Galton is considered to have inaugurated the pseudo-scientific practice of eugenics, a discipline which espoused the improvement of human ‘stock’, the creation of a ‘race of sane men’, through selective breeding and other methods, the very name of which, today, can only be used in pejorative terms due to its racist foundations and invidious implications in the 20th Century.

These are the dangers of taxonomy when applied, misguidedly and without reflection, to human culture. Certainly, it is not my argument that taxonomy or order is inherently wrong. It was, however, my intention at the event held in the Grant Museum on the 13th of February to try and disrupt and disorder the usual ways in which we think about taxonomy in all fields.

Interestingly, Darwin, a scientist, like Galton, gives us an elegant means of resisting the worst vagaries of taxonomical essentialism. However it is only through a detailed and sensitive reading of Darwin’s writing that this can emerge from his texts. In other words, in order to see Darwin as holding ambivalent and philosophically interesting views on taxonomy and classification, it was necessary to ignore the taxonomical classification of Darwin as “Scientist” and “Biologist” and instead attend to the specific literary detail of his work.

Works cited and further reading (in no particular order):

Charles Darwin, On the Origin of Species, ed. by Gillian Beer, New edition (OUP Oxford, 2008).

Francis Galton, Hereditary Genius, (London: Macmillan, 1892).

Debbie Challis, The Archaeology of Race: The Eugenic Ideas of Francis Galton and Flinders Petrie, (London: Bloomsbury, 2013)

Michel Foucault, The Order of Things, (London: Routledge, 1989)

Call me Jeremy Bentham: “Moby-Dick”, the Pig-Fish, and UCL Museums

By Niall Sreenan, on 21 November 2013

Niall Sreenan By Niall Sreenan









"The Whiteness of the Whale", Benton Spruance, c1967. Image Courtesy of NGA, Washington DC

“The Whiteness of the Whale”, Benton Spruance, c1967.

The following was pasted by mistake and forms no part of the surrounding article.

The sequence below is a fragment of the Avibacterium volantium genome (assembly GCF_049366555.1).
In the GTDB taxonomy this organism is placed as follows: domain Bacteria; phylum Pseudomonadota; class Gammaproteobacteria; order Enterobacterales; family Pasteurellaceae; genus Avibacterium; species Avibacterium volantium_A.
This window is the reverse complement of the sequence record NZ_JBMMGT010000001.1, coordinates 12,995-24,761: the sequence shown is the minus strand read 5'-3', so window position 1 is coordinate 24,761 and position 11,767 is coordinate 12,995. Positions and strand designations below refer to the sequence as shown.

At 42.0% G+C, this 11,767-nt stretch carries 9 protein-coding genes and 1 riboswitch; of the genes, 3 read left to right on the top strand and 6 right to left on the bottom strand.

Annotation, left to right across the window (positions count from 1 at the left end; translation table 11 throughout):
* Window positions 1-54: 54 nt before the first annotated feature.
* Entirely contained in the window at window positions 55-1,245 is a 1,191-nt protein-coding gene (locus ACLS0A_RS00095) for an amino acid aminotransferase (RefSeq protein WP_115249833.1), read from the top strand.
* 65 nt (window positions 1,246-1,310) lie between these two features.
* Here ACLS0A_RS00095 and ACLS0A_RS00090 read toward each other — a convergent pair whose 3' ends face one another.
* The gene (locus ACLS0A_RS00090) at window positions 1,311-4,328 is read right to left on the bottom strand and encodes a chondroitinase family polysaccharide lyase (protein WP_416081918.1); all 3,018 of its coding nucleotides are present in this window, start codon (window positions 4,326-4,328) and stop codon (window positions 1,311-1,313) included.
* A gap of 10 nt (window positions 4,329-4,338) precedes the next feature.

Image Courtesy of NGA, Washington DC

In its oceanic bibliographic depth and its densely allusive prose, Herman Melville’s Moby-Dick is as much a work of academic research as it is a study of obsession. Indeed, its genius is to make the reader enact the academic obsession of the pursuit of truth in its narration of the story of Captain Ahab and his own obsessive, yet doomed, quest for the elusive white whale, Moby-Dick.

Allusion and bibliographic prosthesis, in much academic prose, can attenuate the richness of academic work, as our consciousness flits wearily from footnote to endnote and back to prose, yet much of the joy of reading Moby Dick is in immersing ourselves in the rich set of references with which Melville explicitly and implicitly peppers the novel.

It is often said that the chapters dedicated to the habits, behaviour, anatomy, and folklore of the leviathanic cetaceans that the Nantucketers of the Pequod seek to butcher for their livelihoods are the most boring of Moby-Dick’s chapters. They do not, it is argued, propel the narrative forwards nor do they proffer much insight into the complex psychological processes of the monomaniacal Ahab. Indeed, in much the same way as the densely allusive prose, they act as bulwarks to the general flow of the narrative, cutting it up, and disallowing our abilities as readers to devour the story, as it were.

As a student of literature, whose research explores the complex nexus of cultural linkages between science and literature, both in history and today, I find these passages to be the most fascinating, as they exemplify the very subject of my research, the intersection, or interface, between scientific writing and literary writing. Moreover, unless one is well read in historic whale biology, these sections require one to seek help at the back of one’s well-annotated scholarly edition, or  to fire up Google and hope for the best.

However, there is something of the museum to Moby Dick too…

Each of Melville’s bibliographic allusions, from archaic naturalist studies, taxonomic tomes, and subjective accounts, biblical stories and ancient Greek myth, acts as a monument to a past science, an archaeology of the sperm whale mythos, constructed from scientific and non-scientific texts. Thus, I was not surprised to find that Moby Dick proffered some intriguing connections with UCL’s own museum collections, particularly the Grant Museum, which is itself a monument to a past science.